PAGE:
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The Clever Clumsiness of a Robot Teaching Itself to Walk

It’s easy to watch a baby finally learn to walk after hours upon hours of trial and error and think, OK, good work, but do you want a medal or something? Well, maybe only a childless person like me would think that, so credit where credit is due: It’s supremely difficult for animals like ourselves to manage something as everyday as putting one foot in front of the other.

It’s even more difficult to get robots to do the same. It used to be that to make a machine walk, you either had to hard-code every command or build the robot a simulated world in which to learn. But lately, researchers have been experimenting with a novel way to go about things: Make robots teach themselves how to walk through trial and error, like babies, navigating the real world.

Researchers at UC Berkeley and Google Brain just took a big step (sorry) toward that future with a quadrupedal robot that taught itself to walk in a mere two hours. It was a bit ungainly at first, but it essentially invented walking on its own. Not only that, the researchers could then introduce the machine to new environments, like inclines and obstacles, and it adapted with ease. The results are as awkward as they are magical, but they could lead to machines that explore the world without us having to coddle them.

The secret ingredient here is a technique called maximum-entropy reinforcement learning. Entropy in this context means randomness—lots of it. The researchers give the robot a digital reward for doing something random that ends up working well. So in this case, the robot is rewarded for achieving forward velocity, meaning it’s trying new things and inching forward bit by bit. (A motion-capture system in the lab calculated the robot’s progress.)

Problem, though: “The best way to maximize this reward initially is just to dive forward,” says UC Berkeley computer scientist Tuomas Haarnoja, lead author on a new preprint paper detailing the system. “So we need to penalize for that kind of behavior, because it would make the robot immediately fall.”

Another problem: When researchers want a robot to learn, they typically run this reinforcement learning process in simulation first. The digital environment approximates the physics and materials of the real world, allowing a robot’s software to rapidly conduct numerous trials using powerful computers.

Researchers use “hyperparameters” to get the algorithm to work with a particular kind of simulated environment. “We just need to try different variations of these hyperparameters and then pick the one that actually works,” says Haarnoja. “But now that we are dealing with the real-world system, we cannot afford testing too many different settings for these hyperparameters.” The advance here is that Haarnoja and his colleagues have developed a way to automatically tune hyperparameters. “That makes experimenting in the real world much more feasible.”

Tuomas Haarnoja

Learning in the real world instead in a software simulation is much slower—every time it fell, Haarnoja had to physically pick up the four-legged robot and reset it, perhaps 300 times over the course of the two-hour training session. Annoying, yes, but not as annoying as trying to take what you’ve learned in a simulation—which is an imperfect approximation of the real world—and get it to work nicely in a physical robot.

Also, when researchers train the robot in simulation first, they’re explicit about what that digital environment looks like. The physical world, on the other hand, is much less predictable. So by training the robot in the real, if controlled, setting of a lab, Haarnoja and his colleagues made the machine more robust to variations in the environment.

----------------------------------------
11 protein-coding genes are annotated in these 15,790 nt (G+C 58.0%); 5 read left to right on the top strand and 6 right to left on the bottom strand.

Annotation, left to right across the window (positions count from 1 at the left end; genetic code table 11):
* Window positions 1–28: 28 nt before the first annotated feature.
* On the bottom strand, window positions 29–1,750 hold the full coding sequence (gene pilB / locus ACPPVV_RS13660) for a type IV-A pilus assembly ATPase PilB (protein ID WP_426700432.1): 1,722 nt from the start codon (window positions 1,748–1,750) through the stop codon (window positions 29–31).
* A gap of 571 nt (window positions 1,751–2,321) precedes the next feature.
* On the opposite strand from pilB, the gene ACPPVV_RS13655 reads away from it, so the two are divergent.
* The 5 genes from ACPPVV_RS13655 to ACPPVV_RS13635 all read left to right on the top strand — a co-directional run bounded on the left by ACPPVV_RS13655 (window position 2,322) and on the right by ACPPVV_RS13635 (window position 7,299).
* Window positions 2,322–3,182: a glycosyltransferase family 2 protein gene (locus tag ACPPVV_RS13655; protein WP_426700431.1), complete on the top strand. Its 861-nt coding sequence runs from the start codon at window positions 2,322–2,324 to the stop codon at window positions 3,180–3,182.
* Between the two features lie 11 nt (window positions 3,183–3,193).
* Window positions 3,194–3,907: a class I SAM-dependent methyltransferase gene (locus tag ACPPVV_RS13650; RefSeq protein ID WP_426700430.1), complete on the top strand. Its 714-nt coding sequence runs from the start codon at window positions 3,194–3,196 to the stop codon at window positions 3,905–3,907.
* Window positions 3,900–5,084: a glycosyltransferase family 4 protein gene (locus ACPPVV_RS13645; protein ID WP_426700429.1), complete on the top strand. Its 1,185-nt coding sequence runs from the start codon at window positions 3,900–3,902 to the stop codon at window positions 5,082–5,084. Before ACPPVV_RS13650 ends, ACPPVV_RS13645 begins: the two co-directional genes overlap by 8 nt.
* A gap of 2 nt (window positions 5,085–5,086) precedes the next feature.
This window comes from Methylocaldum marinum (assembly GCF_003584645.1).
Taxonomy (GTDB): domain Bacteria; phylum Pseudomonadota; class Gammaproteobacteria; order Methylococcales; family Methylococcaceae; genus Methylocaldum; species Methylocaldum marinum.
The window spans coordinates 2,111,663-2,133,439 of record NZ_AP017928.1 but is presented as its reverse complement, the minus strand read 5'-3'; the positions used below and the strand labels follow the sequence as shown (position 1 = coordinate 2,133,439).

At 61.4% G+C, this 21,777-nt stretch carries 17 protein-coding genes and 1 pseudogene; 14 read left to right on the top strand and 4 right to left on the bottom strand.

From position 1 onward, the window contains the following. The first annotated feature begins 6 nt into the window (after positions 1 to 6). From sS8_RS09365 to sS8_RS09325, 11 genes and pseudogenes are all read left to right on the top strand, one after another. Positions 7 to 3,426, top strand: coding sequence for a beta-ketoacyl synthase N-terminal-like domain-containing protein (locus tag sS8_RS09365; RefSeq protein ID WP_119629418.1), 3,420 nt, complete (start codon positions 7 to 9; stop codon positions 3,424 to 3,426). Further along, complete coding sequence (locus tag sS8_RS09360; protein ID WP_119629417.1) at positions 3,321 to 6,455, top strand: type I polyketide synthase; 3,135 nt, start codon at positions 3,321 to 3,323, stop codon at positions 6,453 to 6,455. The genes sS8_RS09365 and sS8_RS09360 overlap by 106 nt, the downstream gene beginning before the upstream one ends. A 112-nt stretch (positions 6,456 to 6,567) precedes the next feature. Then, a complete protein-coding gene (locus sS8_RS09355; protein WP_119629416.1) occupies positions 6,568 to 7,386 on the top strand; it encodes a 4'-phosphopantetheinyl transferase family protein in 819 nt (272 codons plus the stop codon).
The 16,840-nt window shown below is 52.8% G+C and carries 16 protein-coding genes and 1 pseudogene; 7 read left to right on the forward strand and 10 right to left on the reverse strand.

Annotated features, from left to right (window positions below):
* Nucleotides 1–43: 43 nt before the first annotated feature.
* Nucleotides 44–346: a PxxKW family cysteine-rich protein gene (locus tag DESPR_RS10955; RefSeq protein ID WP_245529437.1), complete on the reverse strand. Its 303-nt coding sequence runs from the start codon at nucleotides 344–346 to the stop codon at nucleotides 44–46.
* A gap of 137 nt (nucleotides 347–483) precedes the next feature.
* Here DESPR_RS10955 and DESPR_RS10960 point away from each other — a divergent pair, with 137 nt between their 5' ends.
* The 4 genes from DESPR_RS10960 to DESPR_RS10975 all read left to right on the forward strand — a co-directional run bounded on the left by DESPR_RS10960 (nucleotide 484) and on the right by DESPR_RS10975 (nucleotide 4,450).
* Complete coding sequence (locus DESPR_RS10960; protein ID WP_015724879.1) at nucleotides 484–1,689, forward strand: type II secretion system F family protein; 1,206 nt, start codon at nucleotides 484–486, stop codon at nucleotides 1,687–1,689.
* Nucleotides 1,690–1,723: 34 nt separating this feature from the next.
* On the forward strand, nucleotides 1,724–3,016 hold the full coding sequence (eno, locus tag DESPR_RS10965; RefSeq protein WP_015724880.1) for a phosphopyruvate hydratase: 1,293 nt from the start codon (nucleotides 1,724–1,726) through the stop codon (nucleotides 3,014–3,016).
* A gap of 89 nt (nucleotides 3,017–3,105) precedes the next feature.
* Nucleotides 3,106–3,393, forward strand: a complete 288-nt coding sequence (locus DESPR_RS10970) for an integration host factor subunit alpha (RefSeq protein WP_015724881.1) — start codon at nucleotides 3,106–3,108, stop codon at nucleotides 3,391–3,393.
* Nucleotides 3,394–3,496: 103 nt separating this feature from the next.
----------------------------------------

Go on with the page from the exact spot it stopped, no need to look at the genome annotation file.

Plus, this robot had to deal with small perturbations during its training. “We have a cable connected to the batteries, and sometimes the cable goes under the legs, and sometimes when I manually reset the robot I don’t do it properly,” says Haarnoja. “So it learns from those perturbations as well.” Even though training in simulation comes with great speed, it can’t match the randomness of the real world. And if we want our robots to adapt to our homes and streets on their own, they’ll have to be flexible.

“I like this work because it convincingly shows that deep reinforcement learning approaches can be employed on a real robot,” says OpenAI engineer Matthias Plappert, who has designed a robotic hand to teach itself to manipulate objects. “It’s also impressive that their method generalizes so well to previously unseen terrains, even though it was only trained on flat terrain.”

“That being said,” he adds, “learning on the physical robot still comes with many challenges. For more complex problems, two hours of training will likely not be enough.” Another hurdle is that training robots in the real world means they can hurt themselves, so researchers have to proceed cautiously.

Still, training in the real world is a powerful way to get robots to adapt to uncertainty. This is a radical departure from something like a factory robot, a brute that follows a set of commands and works in isolation so as not to fling its human coworkers across the room. Out in the diverse and unpredictable environments beyond the factory, though, the machines will have to find their own way.

“If you want to send a robot to Mars, what will it face?” asks University of Oslo roboticist Tønnes Nygaard, whose own quadrupedal robot learned to walk by “evolving.” “We know some of it, but you can’t really know everything. And even if you did, you don’t want to sit down and hard-code every way to act in response to each.”

So, baby steps … into space!


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